Art

New "Revenge Dioramas" Project Attempts To Give Voice To Those Who Can't Speak Up

Sometimes it's good to petty, especially when your ex was a real toxic piece of work, and no one knows it better than the ladies behind a new Facebook art project called Revenge Dioramas, which promises to fulfill all your revenge fantasies about the men who have wronged thee.

All you have to do is send over some information about your bad experiences, societal frustrations, etc. and creators Laura Stokes and Nichole Cordin will construct a fully-realized diorama depicting said scenario. Behold:

Today I read a news story about a report coming out of a Catholic hospital in Muskegon, Michigan, about FIVE WOMEN who...
Posted by Revenge Dioramas on Friday, 19 February 2016
Someone creeped on a friend of mine on Tindr - she was just chatting to him casually and he suddenly started asking for...
Posted by Revenge Dioramas on Wednesday, 17 February 2016

And while the project has a vein of humor running through it, it's mostly meant to be a therapeutic tool for women who feel they can't or won't be heard -- as emphasized by a recent creation in honor of pop star Kesha.

This one is for Kesha. She deserves so much better, doesn't she? Kesha needs a vengeance-seeking angel like nobody...
Posted by Revenge Dioramas on Sunday, 21 February 2016

"What inspired us initially was conversations we were having among friends," Stokes told Metro UK. "We'd hear of something truly terrible being done to a woman and they couldn't speak out about it -- either because they feared being hurt, or losing a job or child," which works in tandem with their philosophy of "punching up." As Stokes explains, the dioramas are specifically for people who have been fucked over and feel like they can't fight back or speak up, like one WOC who wanted to speak out against gross, creepy messages from guys on online dating sites.

Here's one for all the women of color out there dealing with the gross behavior from white guys on dating sites. A...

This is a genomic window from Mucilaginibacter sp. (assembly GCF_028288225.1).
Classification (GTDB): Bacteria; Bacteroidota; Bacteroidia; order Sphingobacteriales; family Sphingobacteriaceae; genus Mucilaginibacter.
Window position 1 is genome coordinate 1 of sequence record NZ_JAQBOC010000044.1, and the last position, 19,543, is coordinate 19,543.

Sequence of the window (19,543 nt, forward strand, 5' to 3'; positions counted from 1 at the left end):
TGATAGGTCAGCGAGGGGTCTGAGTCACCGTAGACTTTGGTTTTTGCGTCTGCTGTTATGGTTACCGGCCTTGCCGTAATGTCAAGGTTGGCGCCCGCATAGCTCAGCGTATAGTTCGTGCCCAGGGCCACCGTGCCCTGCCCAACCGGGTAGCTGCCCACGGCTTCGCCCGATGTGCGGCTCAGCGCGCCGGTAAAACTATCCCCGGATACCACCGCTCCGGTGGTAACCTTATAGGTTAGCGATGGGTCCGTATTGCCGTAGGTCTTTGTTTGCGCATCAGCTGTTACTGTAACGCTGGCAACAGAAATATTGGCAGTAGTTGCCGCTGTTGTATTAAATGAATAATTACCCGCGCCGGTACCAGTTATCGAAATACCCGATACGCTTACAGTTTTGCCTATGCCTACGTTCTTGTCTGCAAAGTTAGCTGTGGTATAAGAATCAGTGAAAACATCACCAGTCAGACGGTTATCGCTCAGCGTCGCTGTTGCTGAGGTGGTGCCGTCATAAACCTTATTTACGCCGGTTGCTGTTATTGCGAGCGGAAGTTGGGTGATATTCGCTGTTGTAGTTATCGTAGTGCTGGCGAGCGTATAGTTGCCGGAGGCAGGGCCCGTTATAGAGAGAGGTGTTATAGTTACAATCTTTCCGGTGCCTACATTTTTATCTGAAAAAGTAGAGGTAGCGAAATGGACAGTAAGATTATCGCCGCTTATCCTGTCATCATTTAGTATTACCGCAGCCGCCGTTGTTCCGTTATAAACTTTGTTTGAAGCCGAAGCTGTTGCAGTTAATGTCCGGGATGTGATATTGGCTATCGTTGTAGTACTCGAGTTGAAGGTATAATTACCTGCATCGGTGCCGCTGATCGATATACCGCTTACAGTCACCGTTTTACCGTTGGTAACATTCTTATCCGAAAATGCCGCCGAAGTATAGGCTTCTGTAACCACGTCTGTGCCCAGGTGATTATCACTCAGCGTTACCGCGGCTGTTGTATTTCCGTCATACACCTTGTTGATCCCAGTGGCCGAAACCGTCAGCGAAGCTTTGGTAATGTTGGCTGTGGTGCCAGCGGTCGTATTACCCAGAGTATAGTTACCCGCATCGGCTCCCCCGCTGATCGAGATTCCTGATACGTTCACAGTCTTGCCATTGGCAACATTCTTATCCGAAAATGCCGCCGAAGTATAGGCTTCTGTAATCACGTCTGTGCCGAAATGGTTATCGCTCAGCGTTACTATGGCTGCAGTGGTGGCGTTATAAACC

Posted by Revenge Dioramas on Wednesday, 17 February 2016

Stokes also told The Daily Dot that the goal of her project is to help "marginalized people to feel validated, to feel like, 'Yes, you have the right to be angry, this thing that was done to you was totally awful, and we are going to get some justice, if only in the form of plastic dinosaurs stomping on that person who wronged you'" -- an essential first step, especially since most women are taught they can't be visibly angry about something.

This is for the woman who went on two dates with a guy - we'll call him Brad - and even though nothing came of it, he...
Posted by Revenge Dioramas on Thursday, 18 February 2016

Stokes and Cordin are also planning on collaborating with more WOC, with guest writers and artists telling their stories via dioramas that can address political or personal injustices, with everything from microagressions to police brutality on the table.

"My friend, writer Audra Williams, actually pointed out to me that humor is one of the only safe ways for women to express anger," she continued. "We can't be directly and vocally angry about something — even just to ourselves. We feel like for it to be 'appropriate,' we have to cloak it in a joke." So maybe it's not so bad to take it out on He-Man et al.?

[h/t Metro UK]

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